Munchausen's syndrome is a psychological disorder where someone pretends to be ill or deliberately produces symptoms of illness in themselves.
Their main intention is to assume the "sick role" so that people care for them and they are the centre of attention.
Any practical benefit in pretending to be sick – for example, claiming incapacity benefit – is not the reason for their behaviour.
Munchausen's syndrome is named after a German aristocrat, Baron Munchausen, who became famous for telling wild, unbelievable tales about his exploits.
People with Munchausen's syndrome can behave in a number of different ways, including:
Some people with Munchausen's syndrome may spend years travelling from hospital to hospital faking a wide range of illnesses. When it's discovered they're lying, they may suddenly leave hospital and move to another area.
People with Munchausen's syndrome can be very manipulative and, in the most serious cases, may undergo painful and sometimes life-threatening surgery, even though they know it's unnecessary.
Munchausen's syndrome is complex and poorly understood. Many people refuse psychiatric treatment or psychological profiling, and it's unclear why people with the syndrome behave the way they do.
Several factors have been identified as possible causes of Munchausen's syndrome. These include:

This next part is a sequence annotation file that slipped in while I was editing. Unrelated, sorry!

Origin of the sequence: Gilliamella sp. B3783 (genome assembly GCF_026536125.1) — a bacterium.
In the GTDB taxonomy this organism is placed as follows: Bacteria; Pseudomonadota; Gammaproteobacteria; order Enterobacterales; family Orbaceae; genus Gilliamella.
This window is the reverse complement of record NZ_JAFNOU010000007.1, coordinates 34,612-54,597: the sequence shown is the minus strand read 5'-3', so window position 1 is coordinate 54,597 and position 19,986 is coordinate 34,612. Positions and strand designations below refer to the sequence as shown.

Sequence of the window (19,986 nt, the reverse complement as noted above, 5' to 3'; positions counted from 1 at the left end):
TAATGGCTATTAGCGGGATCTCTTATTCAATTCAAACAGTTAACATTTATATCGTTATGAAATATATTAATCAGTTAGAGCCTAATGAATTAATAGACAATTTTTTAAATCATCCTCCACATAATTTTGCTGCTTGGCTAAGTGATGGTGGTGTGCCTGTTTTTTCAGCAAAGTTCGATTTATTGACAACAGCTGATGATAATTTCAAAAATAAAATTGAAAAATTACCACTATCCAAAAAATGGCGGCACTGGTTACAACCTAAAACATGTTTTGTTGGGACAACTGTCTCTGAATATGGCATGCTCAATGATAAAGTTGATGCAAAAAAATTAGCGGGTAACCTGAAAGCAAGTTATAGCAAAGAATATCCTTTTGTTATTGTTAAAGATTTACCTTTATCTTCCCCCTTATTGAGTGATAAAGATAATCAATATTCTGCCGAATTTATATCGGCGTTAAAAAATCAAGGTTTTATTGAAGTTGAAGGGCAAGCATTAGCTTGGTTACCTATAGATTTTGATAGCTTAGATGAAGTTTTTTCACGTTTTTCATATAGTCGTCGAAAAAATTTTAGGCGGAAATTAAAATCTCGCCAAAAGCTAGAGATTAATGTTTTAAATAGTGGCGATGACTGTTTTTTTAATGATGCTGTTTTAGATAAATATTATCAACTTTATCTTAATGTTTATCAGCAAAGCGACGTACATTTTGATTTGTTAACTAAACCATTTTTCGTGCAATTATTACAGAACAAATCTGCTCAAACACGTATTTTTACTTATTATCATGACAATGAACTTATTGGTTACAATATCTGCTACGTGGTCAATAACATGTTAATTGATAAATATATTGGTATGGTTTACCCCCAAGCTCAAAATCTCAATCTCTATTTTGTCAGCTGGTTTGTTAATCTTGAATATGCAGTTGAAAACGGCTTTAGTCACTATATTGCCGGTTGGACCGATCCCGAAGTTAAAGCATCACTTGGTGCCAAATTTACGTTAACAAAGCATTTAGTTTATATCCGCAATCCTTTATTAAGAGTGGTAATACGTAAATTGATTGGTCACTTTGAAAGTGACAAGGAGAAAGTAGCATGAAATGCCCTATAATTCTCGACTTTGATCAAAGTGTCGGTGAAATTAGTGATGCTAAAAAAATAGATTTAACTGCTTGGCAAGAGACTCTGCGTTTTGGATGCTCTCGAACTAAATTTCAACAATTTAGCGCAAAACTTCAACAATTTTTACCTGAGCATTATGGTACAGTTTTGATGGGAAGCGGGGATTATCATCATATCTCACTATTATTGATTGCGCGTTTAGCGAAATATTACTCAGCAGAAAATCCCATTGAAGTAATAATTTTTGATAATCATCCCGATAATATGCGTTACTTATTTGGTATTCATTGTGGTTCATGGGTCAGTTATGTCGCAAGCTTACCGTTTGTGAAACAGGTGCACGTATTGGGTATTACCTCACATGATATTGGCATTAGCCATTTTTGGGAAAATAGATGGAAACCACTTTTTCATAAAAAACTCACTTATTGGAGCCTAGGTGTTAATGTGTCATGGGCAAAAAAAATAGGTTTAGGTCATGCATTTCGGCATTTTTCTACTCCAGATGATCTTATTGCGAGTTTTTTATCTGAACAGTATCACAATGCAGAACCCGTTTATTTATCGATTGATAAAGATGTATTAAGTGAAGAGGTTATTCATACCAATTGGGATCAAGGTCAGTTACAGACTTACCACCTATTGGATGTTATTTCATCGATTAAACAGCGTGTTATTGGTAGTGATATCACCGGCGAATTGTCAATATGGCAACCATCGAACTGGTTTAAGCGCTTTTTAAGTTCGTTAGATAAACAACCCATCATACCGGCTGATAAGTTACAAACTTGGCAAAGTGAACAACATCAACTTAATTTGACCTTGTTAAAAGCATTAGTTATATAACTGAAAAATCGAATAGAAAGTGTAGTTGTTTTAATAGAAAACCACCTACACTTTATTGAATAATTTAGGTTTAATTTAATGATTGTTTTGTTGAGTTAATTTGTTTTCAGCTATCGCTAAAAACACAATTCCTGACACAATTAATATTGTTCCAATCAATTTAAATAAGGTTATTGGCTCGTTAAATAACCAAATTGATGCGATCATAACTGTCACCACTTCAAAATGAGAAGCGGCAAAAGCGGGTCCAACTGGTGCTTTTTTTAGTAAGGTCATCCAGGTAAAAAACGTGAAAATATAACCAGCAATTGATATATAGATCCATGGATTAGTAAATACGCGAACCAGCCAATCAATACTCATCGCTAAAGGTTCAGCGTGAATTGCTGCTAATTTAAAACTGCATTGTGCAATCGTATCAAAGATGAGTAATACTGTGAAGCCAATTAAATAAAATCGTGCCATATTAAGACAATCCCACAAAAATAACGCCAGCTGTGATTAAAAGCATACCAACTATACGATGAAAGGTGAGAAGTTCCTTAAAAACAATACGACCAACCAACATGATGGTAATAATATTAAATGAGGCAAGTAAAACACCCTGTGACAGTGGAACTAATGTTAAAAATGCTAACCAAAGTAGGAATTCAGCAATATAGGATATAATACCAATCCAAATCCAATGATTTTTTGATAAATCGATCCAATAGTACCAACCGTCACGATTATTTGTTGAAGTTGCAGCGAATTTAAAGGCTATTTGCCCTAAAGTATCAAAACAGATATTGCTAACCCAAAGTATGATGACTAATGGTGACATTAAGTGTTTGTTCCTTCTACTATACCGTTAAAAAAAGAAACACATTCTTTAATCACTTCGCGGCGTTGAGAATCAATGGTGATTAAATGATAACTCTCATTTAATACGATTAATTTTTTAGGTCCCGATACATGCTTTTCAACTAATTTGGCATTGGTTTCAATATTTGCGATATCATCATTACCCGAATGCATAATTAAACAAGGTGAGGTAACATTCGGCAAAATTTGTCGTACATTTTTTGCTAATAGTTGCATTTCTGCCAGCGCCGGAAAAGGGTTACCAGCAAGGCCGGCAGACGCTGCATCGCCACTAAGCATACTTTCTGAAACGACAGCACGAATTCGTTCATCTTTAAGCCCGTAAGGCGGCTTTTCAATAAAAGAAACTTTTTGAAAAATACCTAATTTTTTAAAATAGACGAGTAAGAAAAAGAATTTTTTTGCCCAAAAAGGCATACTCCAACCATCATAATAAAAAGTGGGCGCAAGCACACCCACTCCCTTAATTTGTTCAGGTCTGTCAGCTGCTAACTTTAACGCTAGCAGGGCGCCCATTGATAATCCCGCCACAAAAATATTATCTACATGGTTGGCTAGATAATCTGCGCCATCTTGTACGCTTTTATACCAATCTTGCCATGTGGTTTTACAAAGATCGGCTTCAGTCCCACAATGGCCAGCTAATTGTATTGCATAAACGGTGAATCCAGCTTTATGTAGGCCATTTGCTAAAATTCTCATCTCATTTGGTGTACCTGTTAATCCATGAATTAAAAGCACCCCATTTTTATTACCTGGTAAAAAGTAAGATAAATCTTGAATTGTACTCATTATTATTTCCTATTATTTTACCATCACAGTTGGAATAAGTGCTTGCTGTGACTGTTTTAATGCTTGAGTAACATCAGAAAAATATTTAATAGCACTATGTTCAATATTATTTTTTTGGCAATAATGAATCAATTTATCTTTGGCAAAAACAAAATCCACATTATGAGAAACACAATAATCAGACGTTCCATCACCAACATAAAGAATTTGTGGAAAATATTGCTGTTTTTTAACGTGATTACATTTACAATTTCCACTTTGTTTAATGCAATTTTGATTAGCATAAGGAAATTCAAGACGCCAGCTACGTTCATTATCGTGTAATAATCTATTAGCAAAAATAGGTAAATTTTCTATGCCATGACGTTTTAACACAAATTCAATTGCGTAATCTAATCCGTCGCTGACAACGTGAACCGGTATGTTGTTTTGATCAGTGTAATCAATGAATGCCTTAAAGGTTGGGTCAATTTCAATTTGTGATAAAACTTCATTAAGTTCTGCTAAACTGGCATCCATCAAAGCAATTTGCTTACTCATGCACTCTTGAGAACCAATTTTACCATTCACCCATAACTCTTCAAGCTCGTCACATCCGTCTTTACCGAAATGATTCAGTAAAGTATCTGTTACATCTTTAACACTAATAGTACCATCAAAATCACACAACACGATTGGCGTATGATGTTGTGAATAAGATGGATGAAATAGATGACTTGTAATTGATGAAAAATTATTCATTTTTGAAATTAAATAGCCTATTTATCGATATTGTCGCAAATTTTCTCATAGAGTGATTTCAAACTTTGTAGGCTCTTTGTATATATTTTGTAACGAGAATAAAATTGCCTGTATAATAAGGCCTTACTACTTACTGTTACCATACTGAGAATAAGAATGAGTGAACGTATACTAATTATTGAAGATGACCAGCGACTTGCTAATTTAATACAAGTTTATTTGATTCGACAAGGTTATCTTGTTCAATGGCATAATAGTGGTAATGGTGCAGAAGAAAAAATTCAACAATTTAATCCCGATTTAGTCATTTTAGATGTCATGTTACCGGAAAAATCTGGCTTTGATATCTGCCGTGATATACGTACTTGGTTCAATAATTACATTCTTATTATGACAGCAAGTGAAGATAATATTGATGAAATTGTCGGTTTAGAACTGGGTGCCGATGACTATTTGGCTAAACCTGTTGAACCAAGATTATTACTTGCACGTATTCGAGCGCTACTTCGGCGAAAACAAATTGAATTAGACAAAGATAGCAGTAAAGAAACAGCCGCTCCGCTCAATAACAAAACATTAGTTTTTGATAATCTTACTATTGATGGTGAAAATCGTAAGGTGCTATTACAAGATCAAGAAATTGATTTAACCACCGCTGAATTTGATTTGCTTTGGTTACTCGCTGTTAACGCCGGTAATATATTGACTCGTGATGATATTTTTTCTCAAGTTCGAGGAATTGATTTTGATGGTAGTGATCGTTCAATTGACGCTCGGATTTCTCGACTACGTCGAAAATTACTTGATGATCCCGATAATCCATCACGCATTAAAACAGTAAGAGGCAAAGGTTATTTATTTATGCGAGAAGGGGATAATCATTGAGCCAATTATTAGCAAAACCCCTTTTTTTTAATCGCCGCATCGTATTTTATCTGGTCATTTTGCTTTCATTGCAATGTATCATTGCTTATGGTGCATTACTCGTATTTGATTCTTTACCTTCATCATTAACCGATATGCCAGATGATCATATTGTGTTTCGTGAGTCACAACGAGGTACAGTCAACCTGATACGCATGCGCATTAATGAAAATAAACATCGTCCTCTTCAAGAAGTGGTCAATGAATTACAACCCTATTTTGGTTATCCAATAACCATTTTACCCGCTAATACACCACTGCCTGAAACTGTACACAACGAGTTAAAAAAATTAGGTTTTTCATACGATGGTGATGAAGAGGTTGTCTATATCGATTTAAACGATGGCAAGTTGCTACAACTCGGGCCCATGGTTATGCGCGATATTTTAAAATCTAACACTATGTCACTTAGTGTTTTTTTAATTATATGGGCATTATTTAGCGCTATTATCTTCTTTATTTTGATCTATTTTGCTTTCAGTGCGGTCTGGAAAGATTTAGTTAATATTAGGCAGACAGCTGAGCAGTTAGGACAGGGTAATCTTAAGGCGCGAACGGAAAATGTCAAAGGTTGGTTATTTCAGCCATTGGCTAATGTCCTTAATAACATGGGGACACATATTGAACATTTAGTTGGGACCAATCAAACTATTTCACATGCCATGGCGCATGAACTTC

Munchausen's syndrome may be caused by parental neglect and abandonment, or other childhood trauma.
As a result of this trauma, a person may have unresolved issues with their parents that cause them to fake illness. They may do this because they:
There's also some evidence to suggest people who have had extensive medical procedures, or received prolonged medical attention during childhood or their teenage years, are more likely to develop Munchausen's syndrome when they're older.
This may be because they associate their childhood memories with a sense of being cared for. As they get older, they try to obtain the same feelings of reassurance by pretending to be ill.
Different personality disorders thought to be linked with Munchausen's syndrome include:
It could be that the person has an unstable sense of their own identity and also has difficulty forming meaningful relationships with others.
Playing the "sick role" allows them to adopt an identity that brings support and acceptance from others with it. Admission to hospital also gives the person a clearly defined place in a social network.
Diagnosing Munchausen's syndrome can be challenging for medical professionals.
People with the syndrome are often very convincing and skilled at manipulating and exploiting doctors.
If a healthcare professional suspects a person may have Munchausen's syndrome, they'll look at the person's health records to check for inconsistencies between their claimed and actual medical history.
Healthcare professionals can also run tests to check for evidence of self-inflicted illness or tampering with clinical tests. For example, the person's blood can be checked for traces of medicine they should not be taking but which could explain their symptoms.